The same trend is evident in the Obama administration's request for funding for the International Military Education and Training (IMET) programme. The budget request for the IMET programme proposes to increase funding for African countries by nearly 17 per cent, from just under US$14 million to more than US$16 million, with additional increases for Maghrebi countries. Major recipients slated for increases include Algeria (US$950,000), Chad (US$400,000), the Democratic Republic of Congo (US$500,000), Djibouti (US$350,000), Ethiopia (US$775,000), Equatorial Guinea (US$40,000), Ghana (US$850,000), Liberia (US$525,000), Libya (US$250,000), Mali (US$350,000), Morocco (US$1.9 million), Niger (US$250,000), Nigeria (US$1.1 million), Rwanda (US$500,000), Senegal (US$1.1 million), South Africa (US$900,000) and Uganda (US$550,000).
The Obama administration also proposes major new funding for security assistance provided through the Peacekeeping Operations programme. The 2010 financial year budget proposes to increase funding for the Trans-Sahara Counter-Terrorism Partnership – from US$15 million in the 2009 financial year to US$20 million in 2010 – and for the East Africa Regional Strategic Initiative from US$5 million in the 2009 financial year to US$10 million in the 2010 financial year.
It also includes US$42 million to continue operations in support of the implementation of the Comprehensive Peace Accords (CPAs) in southern Sudan, US$10 million to help create a professional 2,000-member armed force in Liberia, US$21 million to continue operations in the Democratic Republic of Congo to reform the military (including the creation of rapid reaction force for the eastern Congo and the rehabilitation of the military base at Kisangani), and US$3.6 million for the Africa Conflict Stabilization and Border Security Program, which will be used to support monitoring teams, advisory assistance, training, infrastructure enhancements, and equipment in the Great Lakes region, the Mano River region, the Horn of Africa, Chad and the Central African Republic.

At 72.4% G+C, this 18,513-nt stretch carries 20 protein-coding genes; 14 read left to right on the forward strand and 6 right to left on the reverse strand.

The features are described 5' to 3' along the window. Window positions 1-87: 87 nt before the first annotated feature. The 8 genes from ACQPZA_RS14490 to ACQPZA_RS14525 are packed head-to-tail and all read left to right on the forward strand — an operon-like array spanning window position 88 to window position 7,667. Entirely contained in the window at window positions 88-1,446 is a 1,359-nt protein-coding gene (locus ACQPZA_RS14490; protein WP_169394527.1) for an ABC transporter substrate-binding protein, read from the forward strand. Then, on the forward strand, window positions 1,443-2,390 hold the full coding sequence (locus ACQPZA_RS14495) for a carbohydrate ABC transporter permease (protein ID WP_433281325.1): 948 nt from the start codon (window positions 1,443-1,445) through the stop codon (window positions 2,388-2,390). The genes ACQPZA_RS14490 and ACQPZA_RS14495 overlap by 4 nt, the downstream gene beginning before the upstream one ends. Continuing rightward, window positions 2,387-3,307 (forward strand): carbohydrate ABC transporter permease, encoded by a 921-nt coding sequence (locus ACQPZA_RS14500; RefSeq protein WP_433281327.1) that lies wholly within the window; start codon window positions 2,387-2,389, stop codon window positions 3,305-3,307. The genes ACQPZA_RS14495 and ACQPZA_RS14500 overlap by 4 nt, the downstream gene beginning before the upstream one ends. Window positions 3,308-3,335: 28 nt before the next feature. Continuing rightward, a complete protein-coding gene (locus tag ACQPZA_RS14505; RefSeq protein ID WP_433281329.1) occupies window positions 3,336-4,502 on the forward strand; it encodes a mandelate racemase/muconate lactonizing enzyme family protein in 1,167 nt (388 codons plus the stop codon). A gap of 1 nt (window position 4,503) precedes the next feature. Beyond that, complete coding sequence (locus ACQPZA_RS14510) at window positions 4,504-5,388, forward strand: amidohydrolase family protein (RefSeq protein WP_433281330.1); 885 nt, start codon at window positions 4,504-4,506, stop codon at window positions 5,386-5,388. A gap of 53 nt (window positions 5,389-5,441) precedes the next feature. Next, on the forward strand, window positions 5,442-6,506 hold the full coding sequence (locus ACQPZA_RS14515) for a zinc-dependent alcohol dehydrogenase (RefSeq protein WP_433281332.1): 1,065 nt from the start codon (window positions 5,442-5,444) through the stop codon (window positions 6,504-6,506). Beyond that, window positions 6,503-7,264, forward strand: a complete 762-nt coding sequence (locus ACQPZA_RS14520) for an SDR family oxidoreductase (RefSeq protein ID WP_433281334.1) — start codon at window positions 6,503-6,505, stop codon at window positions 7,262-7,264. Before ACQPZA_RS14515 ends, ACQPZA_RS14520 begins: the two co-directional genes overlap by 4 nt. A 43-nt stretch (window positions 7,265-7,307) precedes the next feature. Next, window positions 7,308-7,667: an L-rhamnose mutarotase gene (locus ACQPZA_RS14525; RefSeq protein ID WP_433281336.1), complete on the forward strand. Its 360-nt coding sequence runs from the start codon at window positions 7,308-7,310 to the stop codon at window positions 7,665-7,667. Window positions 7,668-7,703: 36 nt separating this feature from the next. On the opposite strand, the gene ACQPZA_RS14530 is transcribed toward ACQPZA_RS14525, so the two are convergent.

And it includes US$67 million to support the African Union mission in Somalia, along with a request for US$96.8 million for the Global Peace Operations Initiative (GPOI). The request for the GPOI includes funding for the African Contingency Operations and Training Assistance Program (ACOTA) – which provides training and equipment to a number of African military forces to enhance their peacekeeping capabilities – and the Obama administration has requested US$96.8 million for ACOTA activities in the 2010 financial year.
Furthermore, the Obama administration’s budget request for International Narcotics Control and Law Enforcement (INCLE) programmes contains US$24 million for Sudan to support the implementation of the Comprehensive Peace Accords in southern Sudan and to assist programmes to stabilise Darfur by providing technical assistance and training for southern Sudan’s criminal justice sector and law enforcement institutions as well as contributing to UN civilian police and formed police units in southern Sudan and Darfur. It also includes funds for police reforms in the Democratic Republic of Congo (DRC); for training, infrastructure, and equipment for police units in Liberia; to operate the American-run International Law Academy in Gaborone, Botswana; and to create a Regional Security Training Center for West, Central and North Africa.